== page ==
Eating For Muscle Growth And Performance

A few weeks ago, I wrote a post called “Fat Loss Made Easy.”

While the majority of people need to reduce their body fat levels, there are a select few that are looking to gain weight, build muscle, and maximize performance.

Let me be clear.

If you are overweight, don’t even think about going on a mass gaining diet until your body fat levels are in check.

For men, this will be sub 12%

For women, sub 20%.

 

If you are over these body fat levels, refer to the link above and follow an eating plan similar to that until you are ready to transition.

When dieting for fat loss, a lower carb, higher fat diet is the best option.

When eating to build muscle and maximize performance, a lower fat, higher carb diet is the way to go. 

Remember that weight loss/gain has a great deal to do with insulin production in the body.

Insulin is your “storage” hormone.

The lower  your insulin levels throughout the day, the more fat you will burn.

The higher your insulin levels, the more potential to shuttle nutrients into your muscle (and fat) cells and gain weight.

Carbohydrate’s are the main macro nutrient that signal  insulin to go up or down, they also provide much needed energy when performing intense exercise, hence the different approaches to losing fat and gaining weight.

That said, the #1 mistake most  dudes make on a mass building diet is eating anything and everything in sight.

This is dumb.

As with everything else you do in life, your main priority first and foremost should be to stay healthy.

Taking weight gain shakes loaded with sugar, eating whole pizzas, and taking 30 pills with every meal will not only make you fat, but it will wreak havoc on your immune system, hinder  your performance, and take away from your recovery between workouts.

Your goal should be to put on weight with the absolute least amount of fat accumulation, all while keeping your athleticism and mobility. 

After all, what good is it to bench 315 if you have a gut and can’t play a game of pickup basketball without hacking up a lung like Phillip Seymour Hoffman in “Along Came Polly.” (Let it rain!!!!!!!!!!)

In the past 5 years I have gained 15+ lbs., and managed to stay under 12% body fat the entire time! (See photo, below, for evidence.)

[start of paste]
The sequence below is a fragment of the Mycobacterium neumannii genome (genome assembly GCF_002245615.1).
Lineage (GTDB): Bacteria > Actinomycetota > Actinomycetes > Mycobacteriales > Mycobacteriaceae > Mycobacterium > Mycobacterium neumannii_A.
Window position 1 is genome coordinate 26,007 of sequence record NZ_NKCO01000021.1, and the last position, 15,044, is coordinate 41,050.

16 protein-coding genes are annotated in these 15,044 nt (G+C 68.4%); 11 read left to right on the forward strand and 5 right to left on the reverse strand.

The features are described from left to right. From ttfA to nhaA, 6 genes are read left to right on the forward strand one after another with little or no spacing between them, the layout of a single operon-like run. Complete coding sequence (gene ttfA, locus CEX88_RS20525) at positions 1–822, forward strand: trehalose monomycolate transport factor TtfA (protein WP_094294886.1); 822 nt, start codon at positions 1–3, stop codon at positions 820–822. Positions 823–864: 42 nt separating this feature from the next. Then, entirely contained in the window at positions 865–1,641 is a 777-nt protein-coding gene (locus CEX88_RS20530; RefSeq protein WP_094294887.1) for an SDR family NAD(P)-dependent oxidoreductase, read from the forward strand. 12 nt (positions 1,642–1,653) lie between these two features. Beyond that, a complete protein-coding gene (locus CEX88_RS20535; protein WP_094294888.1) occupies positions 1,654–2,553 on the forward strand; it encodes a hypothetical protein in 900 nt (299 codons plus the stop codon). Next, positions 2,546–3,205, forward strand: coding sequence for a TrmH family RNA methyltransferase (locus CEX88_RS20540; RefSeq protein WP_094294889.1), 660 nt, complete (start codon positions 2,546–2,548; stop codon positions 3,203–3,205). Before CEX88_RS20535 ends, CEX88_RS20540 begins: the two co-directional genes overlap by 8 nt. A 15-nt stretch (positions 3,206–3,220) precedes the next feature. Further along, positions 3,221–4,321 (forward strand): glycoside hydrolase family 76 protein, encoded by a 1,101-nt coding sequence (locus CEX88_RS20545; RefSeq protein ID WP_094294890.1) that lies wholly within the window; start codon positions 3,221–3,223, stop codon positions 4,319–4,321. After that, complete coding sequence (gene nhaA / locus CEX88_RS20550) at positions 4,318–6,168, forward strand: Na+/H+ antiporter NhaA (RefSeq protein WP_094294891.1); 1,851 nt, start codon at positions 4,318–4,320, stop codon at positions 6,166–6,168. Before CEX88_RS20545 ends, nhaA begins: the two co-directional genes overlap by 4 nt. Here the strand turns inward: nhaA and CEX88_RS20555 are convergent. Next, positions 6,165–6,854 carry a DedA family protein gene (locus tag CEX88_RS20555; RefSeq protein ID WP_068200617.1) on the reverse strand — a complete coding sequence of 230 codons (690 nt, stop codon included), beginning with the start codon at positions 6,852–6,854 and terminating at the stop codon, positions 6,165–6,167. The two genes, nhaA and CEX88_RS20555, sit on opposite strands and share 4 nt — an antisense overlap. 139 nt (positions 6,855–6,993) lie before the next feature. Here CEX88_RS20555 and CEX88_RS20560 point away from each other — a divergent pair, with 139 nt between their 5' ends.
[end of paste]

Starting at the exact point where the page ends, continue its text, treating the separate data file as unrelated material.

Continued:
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Here is how I did it:

Food-

Your food choices while trying to build muscle will be EXACTLY the same as when dieting for fat loss.

The only difference is that you will be eating more of them.

The majority of your calories should be coming from lean, organic animal protein, eggs, vegetables, fruits, a small amount of nuts and seeds, and A LOT of organic gluten free oats, potatoes, and rice.

Try to eat the majority of your carbohydrate’s around training and at night. 

This will ensure that they go to muscle repair and recovery and not get stored as fat.

Training-

Train 3-4 days per week,  and make sure you get in at least 1-2 sessions of conditioning.

Like I said earlier, get strong, but don’t sacrifice your athleticism.

You’re not trying to be a body builder.

Your goal should be to be a super human freak of nature.

That means you run fast, jump high, lift heavy, and you look good with your shirt off all year long.

Oh, and the ladies love you.

Can’t forget about that.

The Formula-

Here’s simple formula to help track your calories and get you started:

Calories: Multiply current body weight x 15.

Protein (4 calories per gram): Multiply your body-weight by between .8 and 1

Fat (9 calories per gram): 30% of your calories should come from fat

Carbs (4 calories per gram): Fill the rest in with carbs

So, using this formula, a 180 lb. man at 10% body fat would start with 2,700 calories:

144 grams coming from protein, 328 grams from carbohydrate, and 90 grams from fat.

Start there and monitor your progress.

Remember, the goal is to build muscle with as little fat gain as possible.

Therefore, the weight gain should be incremental, unless you are in your first year of training.

If you are training and eating accordingly, the scale should start moving upwards.

If you are not gaining weight after the first month, re-do the formula, but this time multiply your body weight x 16 for calories.

Remember to be realistic with your goals.

If you are starting out at 165 lbs, don’t expect to get to 200 any time soon.

Don’t compare yourself to any one else, and remember that slow, steady progress beats a fast and unsustainable approach every time, especially if it makes you fat and unhealthy.

Author: J.J.Valdivia

I have worked in the health and fitness industry for a decade. Through my personal work with clients, and my writing, I strive to help others become more well-rounded human beings so that they may thrive in all areas of their lives.

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